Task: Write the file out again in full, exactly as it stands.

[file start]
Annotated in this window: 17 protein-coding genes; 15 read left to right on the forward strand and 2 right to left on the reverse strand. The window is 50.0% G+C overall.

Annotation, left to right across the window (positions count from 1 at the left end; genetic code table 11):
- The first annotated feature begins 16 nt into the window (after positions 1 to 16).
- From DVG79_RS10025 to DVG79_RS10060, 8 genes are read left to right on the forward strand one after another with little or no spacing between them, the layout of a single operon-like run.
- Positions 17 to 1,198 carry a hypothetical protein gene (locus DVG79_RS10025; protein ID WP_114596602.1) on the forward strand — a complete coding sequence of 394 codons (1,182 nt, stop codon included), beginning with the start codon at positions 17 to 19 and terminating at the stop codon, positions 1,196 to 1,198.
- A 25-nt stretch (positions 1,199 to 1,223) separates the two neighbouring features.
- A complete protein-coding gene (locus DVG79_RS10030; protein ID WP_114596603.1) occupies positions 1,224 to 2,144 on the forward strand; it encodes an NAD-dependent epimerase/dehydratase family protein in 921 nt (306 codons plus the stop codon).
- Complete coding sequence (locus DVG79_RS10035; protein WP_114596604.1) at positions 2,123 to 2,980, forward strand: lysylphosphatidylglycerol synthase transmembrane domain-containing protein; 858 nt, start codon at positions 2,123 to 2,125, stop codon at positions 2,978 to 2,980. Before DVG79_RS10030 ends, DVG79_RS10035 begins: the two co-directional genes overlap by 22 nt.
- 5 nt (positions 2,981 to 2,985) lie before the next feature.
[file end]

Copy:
Annotated in this window: 17 protein-coding genes; 15 read left to right on the forward strand and 2 right to left on the reverse strand. The window is 50.0% G+C overall.

Annotation, left to right across the window (positions count from 1 at the left end; genetic code table 11):
- The first annotated feature begins 16 nt into the window (after positions 1 to 16).
- From DVG79_RS10025 to DVG79_RS10060, 8 genes are read left to right on the forward strand one after another with little or no spacing between them, the layout of a single operon-like run.
- Positions 17 to 1,198 carry a hypothetical protein gene (locus DVG79_RS10025; protein ID WP_114596602.1) on the forward strand — a complete coding sequence of 394 codons (1,182 nt, stop codon included), beginning with the start codon at positions 17 to 19 and terminating at the stop codon, positions 1,196 to 1,198.
- A 25-nt stretch (positions 1,199 to 1,223) separates the two neighbouring features.
- A complete protein-coding gene (locus DVG79_RS10030; protein ID WP_114596603.1) occupies positions 1,224 to 2,144 on the forward strand; it encodes an NAD-dependent epimerase/dehydratase family protein in 921 nt (306 codons plus the stop codon).
- Complete coding sequence (locus DVG79_RS10035; protein WP_114596604.1) at positions 2,123 to 2,980, forward strand: lysylphosphatidylglycerol synthase transmembrane domain-containing protein; 858 nt, start codon at positions 2,123 to 2,125, stop codon at positions 2,978 to 2,980. Before DVG79_RS10030 ends, DVG79_RS10035 begins: the two co-directional genes overlap by 22 nt.
- 5 nt (positions 2,981 to 2,985) lie before the next feature.